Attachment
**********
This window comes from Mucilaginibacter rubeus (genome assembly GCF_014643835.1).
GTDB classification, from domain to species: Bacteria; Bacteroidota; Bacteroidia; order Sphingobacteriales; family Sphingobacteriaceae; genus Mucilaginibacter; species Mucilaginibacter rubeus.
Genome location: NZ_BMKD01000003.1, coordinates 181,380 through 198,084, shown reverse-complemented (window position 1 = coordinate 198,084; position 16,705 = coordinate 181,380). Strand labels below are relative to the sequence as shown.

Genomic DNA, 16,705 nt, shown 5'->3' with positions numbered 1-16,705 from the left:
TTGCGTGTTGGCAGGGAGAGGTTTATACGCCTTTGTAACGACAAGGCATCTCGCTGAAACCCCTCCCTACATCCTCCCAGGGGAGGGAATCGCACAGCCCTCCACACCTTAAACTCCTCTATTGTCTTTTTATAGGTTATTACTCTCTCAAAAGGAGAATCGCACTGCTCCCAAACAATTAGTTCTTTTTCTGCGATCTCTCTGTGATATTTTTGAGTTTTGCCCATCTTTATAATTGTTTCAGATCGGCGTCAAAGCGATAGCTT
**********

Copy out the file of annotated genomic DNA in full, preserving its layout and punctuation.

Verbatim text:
This window comes from Mucilaginibacter rubeus (genome assembly GCF_014643835.1).
GTDB classification, from domain to species: Bacteria; Bacteroidota; Bacteroidia; order Sphingobacteriales; family Sphingobacteriaceae; genus Mucilaginibacter; species Mucilaginibacter rubeus.
Genome location: NZ_BMKD01000003.1, coordinates 181,380 through 198,084, shown reverse-complemented (window position 1 = coordinate 198,084; position 16,705 = coordinate 181,380). Strand labels below are relative to the sequence as shown.

Genomic DNA, 16,705 nt, shown 5'->3' with positions numbered 1-16,705 from the left:
TTGCGTGTTGGCAGGGAGAGGTTTATACGCCTTTGTAACGACAAGGCATCTCGCTGAAACCCCTCCCTACATCCTCCCAGGGGAGGGAATCGCACAGCCCTCCACACCTTAAACTCCTCTATTGTCTTTTTATAGGTTATTACTCTCTCAAAAGGAGAATCGCACTGCTCCCAAACAATTAGTTCTTTTTCTGCGATCTCTCTGTGATATTTTTGAGTTTTGCCCATCTTTATAATTGTTTCAGATCGGCGTCAAAGCGATAGCTT